The genius of this simultaneously simple and profound phrase comes from its naked embrace of the fact that some stories are too good to verify and must be shared as soon as possible.
The standards once applied to reporting are now often reserved for correction writing. […] If you tell me that a lunatic killed twenty kids in an elementary school, that gives me enough to process for a while. I can wait a few minutes or a few hours (or even a few days) to learn about the details about the shooter’s psyche or his relationship with his deceased mother. But these days, it seems, no one producing news can wait. But someone has to wait. Little value for journalists or their readership is created in the race to be first. We need a media that races to be right.
Perhaps we ought to be a little more understanding of the compromises involved in creating art, and that getting bent out of shape once certain liberties are exposed (when just a minute ago we were so thoroughly enthralled!) seems a reaction based more on our uneasiness with our own vulnerability and credulousness than any serious authorial wrongdoing.
Truth and falsity properly considered are properties of language, not of images.
You can never be both a writer and a politician – at least not a good writer. A writer must always tell the truth as he sees it, and a politician must never give the game away. Now, these are two opposing forces.
If there are more stories about this, in-depth ones, I am afraid Glass is going to conclude We wanted to believe. That is going to be his deepest comment on this. I hope I’m wrong. I don’t agree with that assessment. I think the real problem is We wanted things to be simple.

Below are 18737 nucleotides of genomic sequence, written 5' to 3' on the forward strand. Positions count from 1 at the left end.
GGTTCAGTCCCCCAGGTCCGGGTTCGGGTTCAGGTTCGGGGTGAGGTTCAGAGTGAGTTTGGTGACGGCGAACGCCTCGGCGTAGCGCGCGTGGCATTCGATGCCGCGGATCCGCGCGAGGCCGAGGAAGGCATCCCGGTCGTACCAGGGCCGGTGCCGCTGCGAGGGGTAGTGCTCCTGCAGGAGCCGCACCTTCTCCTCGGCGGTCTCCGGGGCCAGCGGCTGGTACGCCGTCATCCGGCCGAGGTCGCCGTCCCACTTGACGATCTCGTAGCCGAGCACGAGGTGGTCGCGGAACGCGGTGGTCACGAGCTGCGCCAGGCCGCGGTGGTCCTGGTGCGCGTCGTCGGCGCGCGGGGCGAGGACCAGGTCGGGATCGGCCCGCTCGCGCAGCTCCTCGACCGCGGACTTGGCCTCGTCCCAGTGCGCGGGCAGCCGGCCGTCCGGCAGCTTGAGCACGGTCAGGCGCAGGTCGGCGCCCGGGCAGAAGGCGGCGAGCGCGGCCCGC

When we’re shown an image we tend to let our guard down. People learn how to read critically and think critically, but I don’t believe we learn how to see critically.
The confidence that people have in their beliefs is not a measure of the quality of evidence, it is not a judgment of the quality of the evidence but it is a judgment of the coherence of the story that the mind has managed to construct.
New research finds we’re more likely to believe a piece of false information conveyed in a television drama after two weeks have passed.
Okay yeah yeah yeah you can find any number of things “a recent study” will tell you. But I like this because it makes me think of Tyler Cowen’s talk on being suspicious of stories, which I have listened to probably 6 or 7 times and will do so again starting… now. (via)
Philosophy and jokes proceed from the same impulse: to confound our sense of the way things are, to flip our worlds upside down, and to ferret out hidden, often uncomfortable, truths about life. What the philosopher calls an insight, the gagster calls a zinger.
The great enemy of the truth is very often not the lie — deliberate, contrived and dishonest, but the myth, persistent, persuasive, and unrealistic. Belief in myths allows the comfort of opinion without the discomfort of thought.